A revealing and witty new examination of how Agatha Christie became the world's most successful and popular female playwright, including details of never-before-published scripts and stories. Agatha Christie is revered worldwide for her books and her many film and TV adaptations. Less well-known today is her extraordinary repertoire of stage plays that firmly established her as the most successful female dramatist of all time. Now Julius Green raises the curtain on Agatha Christie's towering contribution to popular theatre, from her first serious attempts at playwriting - in a very different style to the whodunits for which she became famous - to her record-breaking achievements in the West End and her conquest of Broadway. Astonishing revelations about this often disregarded side of her life are illustrated with extracts from hitherto unknown plays, deleted scenes from her theatrical classics, and unpublished private letters, including her extensive correspondence with the legendary `Mousetrap Man', theatrical impresario Sir Peter Saunders. Meticulously researched and full of groundbreaking discoveries, this book adds a fascinating new layer to Agatha Christie's remarkable story.
Die boek behandel spraakopleiding en opvoedkundige drama
Hierdie title gee 'n basiese inleiding tot die moderne dramateorie asook praktiese riglyne oor hoe om 'n dramateks te analiseer, en is 'n gids vir dosente en studente. Die invloed van die opvoeringsgerigtheid van 'n drama op aspekte soos die karakters, die tyd en ruimte asook die drama se struktuur, word behandel. Die teorie word deurgaans verduidelik en geillustreer aan die hand van voorbeelde uit meer as 30 bekende Afrikaanse dramas.
Both lecturers and students will find this book useful as it gives a basic introduction to modern drama theory as well as practical guidelines on the analysis of a play. The influence of the performance orientation of a play on aspects such as the characters, time and space, as well as the play's structure, is dealt with. The theory is constantly explained and illustrated by means of examples taken from more than 30 well-known English South African plays.
A Liverpool-set "West Side Story," " Blood Brothers "is the tale of twin brothers separated at birth because their mother cannot afford to keep them both. One of them is given away to wealthy Mrs Lyons and grows up to be a successful government official. The other winds up unemployed and in prison. They grow up as friends in ignorance of their fraternity until they both fall in love with the same woman and the inevitable quarrel unleashes a bloodbath. "Blood Brothers" was first performed in London in 1983 and opened on Broadway in 1993.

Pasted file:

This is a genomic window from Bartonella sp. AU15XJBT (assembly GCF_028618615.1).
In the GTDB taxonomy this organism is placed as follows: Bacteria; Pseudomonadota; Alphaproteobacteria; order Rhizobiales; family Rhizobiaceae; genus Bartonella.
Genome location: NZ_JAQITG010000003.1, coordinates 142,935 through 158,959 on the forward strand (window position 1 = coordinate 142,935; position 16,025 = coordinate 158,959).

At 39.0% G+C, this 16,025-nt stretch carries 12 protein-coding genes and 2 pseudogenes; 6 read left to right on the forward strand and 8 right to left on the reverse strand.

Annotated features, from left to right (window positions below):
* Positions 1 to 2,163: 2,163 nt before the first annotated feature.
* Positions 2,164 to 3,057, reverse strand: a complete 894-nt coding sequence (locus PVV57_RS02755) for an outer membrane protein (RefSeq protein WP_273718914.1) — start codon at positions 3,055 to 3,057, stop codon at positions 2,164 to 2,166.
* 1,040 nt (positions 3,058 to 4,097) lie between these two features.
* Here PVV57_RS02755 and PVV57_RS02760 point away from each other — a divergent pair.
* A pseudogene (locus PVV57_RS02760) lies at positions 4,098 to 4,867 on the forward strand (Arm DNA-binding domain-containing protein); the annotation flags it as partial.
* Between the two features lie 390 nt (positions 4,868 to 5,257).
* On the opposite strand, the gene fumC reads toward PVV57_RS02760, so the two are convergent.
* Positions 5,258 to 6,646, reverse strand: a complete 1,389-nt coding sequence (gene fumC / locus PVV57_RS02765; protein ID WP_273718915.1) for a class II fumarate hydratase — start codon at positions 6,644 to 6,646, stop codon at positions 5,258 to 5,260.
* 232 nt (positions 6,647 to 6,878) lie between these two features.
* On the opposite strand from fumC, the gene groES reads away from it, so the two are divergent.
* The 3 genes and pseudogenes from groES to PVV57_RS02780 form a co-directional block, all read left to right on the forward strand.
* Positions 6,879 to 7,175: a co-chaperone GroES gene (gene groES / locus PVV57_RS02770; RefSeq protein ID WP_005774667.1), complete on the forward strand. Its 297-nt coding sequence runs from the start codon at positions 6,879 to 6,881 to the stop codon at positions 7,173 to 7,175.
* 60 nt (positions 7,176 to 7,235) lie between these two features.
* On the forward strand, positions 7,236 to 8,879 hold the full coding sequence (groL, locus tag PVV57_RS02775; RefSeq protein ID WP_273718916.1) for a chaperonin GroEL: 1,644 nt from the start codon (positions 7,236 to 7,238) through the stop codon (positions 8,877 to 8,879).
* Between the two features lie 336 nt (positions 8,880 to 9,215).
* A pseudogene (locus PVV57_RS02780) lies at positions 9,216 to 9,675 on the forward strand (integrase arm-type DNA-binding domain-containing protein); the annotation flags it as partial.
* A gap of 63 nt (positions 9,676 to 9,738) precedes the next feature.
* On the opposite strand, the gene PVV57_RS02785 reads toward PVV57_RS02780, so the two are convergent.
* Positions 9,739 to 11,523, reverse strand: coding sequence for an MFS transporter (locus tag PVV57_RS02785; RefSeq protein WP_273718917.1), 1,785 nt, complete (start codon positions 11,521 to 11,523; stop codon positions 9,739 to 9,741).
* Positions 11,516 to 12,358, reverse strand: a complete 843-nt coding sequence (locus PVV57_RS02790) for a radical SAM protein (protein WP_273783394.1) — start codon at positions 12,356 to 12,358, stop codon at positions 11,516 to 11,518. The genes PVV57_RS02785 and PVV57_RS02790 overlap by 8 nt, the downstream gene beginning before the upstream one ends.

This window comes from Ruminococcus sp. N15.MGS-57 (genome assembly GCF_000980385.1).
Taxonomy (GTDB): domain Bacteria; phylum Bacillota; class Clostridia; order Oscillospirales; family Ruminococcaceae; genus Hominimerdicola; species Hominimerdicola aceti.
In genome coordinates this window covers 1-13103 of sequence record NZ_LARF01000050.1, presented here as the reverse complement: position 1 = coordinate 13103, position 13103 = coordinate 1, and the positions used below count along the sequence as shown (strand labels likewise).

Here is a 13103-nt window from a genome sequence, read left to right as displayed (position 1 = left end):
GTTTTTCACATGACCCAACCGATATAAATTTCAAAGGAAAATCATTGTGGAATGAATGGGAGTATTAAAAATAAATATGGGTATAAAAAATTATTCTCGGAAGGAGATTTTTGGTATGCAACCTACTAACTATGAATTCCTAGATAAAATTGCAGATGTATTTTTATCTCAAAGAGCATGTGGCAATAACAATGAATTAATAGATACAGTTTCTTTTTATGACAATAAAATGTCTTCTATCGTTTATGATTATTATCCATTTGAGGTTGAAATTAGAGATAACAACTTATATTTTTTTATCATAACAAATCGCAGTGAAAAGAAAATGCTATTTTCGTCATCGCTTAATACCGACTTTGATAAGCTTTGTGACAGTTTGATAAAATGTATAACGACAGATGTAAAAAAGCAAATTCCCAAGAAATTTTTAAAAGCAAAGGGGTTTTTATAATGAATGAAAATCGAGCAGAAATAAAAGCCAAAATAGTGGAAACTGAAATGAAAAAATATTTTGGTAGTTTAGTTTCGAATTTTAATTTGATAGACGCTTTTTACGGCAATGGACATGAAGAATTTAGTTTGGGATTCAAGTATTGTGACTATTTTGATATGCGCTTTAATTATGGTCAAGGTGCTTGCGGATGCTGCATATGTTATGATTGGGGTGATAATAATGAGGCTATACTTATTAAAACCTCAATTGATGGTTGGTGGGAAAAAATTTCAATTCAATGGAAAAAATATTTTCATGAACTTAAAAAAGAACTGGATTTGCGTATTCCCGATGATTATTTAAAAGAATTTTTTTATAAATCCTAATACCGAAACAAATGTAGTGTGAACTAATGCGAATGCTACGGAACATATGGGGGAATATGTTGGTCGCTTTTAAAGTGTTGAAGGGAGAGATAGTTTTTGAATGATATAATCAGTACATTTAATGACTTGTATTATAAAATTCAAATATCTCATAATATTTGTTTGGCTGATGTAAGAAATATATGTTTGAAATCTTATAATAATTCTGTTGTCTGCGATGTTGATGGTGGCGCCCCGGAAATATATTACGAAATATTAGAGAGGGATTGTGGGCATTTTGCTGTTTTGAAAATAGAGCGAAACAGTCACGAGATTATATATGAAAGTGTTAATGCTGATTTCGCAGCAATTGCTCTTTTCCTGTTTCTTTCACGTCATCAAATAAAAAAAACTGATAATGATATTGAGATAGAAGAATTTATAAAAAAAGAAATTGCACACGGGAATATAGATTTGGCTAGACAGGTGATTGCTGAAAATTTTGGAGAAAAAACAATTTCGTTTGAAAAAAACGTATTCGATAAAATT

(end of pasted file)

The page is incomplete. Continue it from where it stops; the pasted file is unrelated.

A sizzling drama of desire, avarice and deception set in the American Deep South, Tennessee Williams's Cat on a Hot Tin Roof is published in Penguin Modern Classics. 'Big Daddy' Pollitt, the richest cotton planter in the Mississippi Delta, is about to celebrate his sixty-fifth birthday. His two sons have returned home for the occasion: Gooper, his wife and children, Brick, an ageing football hero who has turned to drink, and his feisty wife Maggie. As the hot summer evening unfolds, the veneer of happy family life and Southern gentility gradually slips away as unpleasant truths emerge and greed, lies, jealousy and suppressed sexuality threaten to reach boiling point. Made into a film starring Elizabeth Taylor and Paul Newman, Cat on a Hot Tin Roof is a masterly portrayal of family tensions and individuals trapped in prisons of their own making. Tennessee Williams (1911-1983) was born in Columbus, Mississippi. When his father, a travelling salesman, moved with his family to St Louis some years later, both he and his sister found it impossible to settle down to city life. He entered college during the Depression and left after a couple of years to take a clerical job in a shoe company. He stayed there for two years, spending the evenings writing. He received a Rockefeller Fellowship in 1940 for his play Battle of Angels, and he won the Pulitzer Prize in 1948 and 1955. Among his many other plays Penguin have published The Glass Menagerie (1944), The Rose Tattoo (1951), Cat on a Hot Tin Roof (1955), Sweet Bird of Youth (1959), The Night of the Iguana (1961), and Small Craft Warnings (1972). If you enjoyed Cat on a Hot Tin Roof, you might like Williams's The Glass Menagerie, also published in Penguin Modern Classics. 'Tennessee Williams will live as long as drama itself ... he is, quite simply, indispensable' Peter Shaffer, author of Equus